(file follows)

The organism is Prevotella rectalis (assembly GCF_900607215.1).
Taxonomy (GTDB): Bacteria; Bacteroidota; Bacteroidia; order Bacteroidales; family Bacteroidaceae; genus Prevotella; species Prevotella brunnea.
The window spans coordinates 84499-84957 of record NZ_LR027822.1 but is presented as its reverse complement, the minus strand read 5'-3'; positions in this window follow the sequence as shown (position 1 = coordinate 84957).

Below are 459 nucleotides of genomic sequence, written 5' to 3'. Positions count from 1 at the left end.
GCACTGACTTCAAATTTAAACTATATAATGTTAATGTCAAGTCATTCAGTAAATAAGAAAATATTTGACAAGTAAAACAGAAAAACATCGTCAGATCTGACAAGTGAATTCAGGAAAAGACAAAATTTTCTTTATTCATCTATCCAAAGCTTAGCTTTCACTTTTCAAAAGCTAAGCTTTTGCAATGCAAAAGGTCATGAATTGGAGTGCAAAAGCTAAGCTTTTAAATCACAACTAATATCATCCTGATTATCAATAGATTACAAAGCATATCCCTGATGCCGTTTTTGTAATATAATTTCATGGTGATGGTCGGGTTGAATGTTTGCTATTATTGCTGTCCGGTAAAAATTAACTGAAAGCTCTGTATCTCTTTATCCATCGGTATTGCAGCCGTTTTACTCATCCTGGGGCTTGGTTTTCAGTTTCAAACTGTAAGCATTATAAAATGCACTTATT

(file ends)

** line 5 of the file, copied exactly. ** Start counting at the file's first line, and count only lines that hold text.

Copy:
GCACTGACTTCAAATTTAAACTATATAATGTTAATGTCAAGTCATTCAGTAAATAAGAAAATATTTGACAAGTAAAACAGAAAAACATCGTCAGATCTGACAAGTGAATTCAGGAAAAGACAAAATTTTCTTTATTCATCTATCCAAAGCTTAGCTTTCACTTTTCAAAAGCTAAGCTTTTGCAATGCAAAAGGTCATGAATTGGAGTGCAAAAGCTAAGCTTTTAAATCACAACTAATATCATCCTGATTATCAATAGATTACAAAGCATATCCCTGATGCCGTTTTTGTAATATAATTTCATGGTGATGGTCGGGTTGAATGTTTGCTATTATTGCTGTCCGGTAAAAATTAACTGAAAGCTCTGTATCTCTTTATCCATCGGTATTGCAGCCGTTTTACTCATCCTGGGGCTTGGTTTTCAGTTTCAAACTGTAAGCATTATAAAATGCACTTATT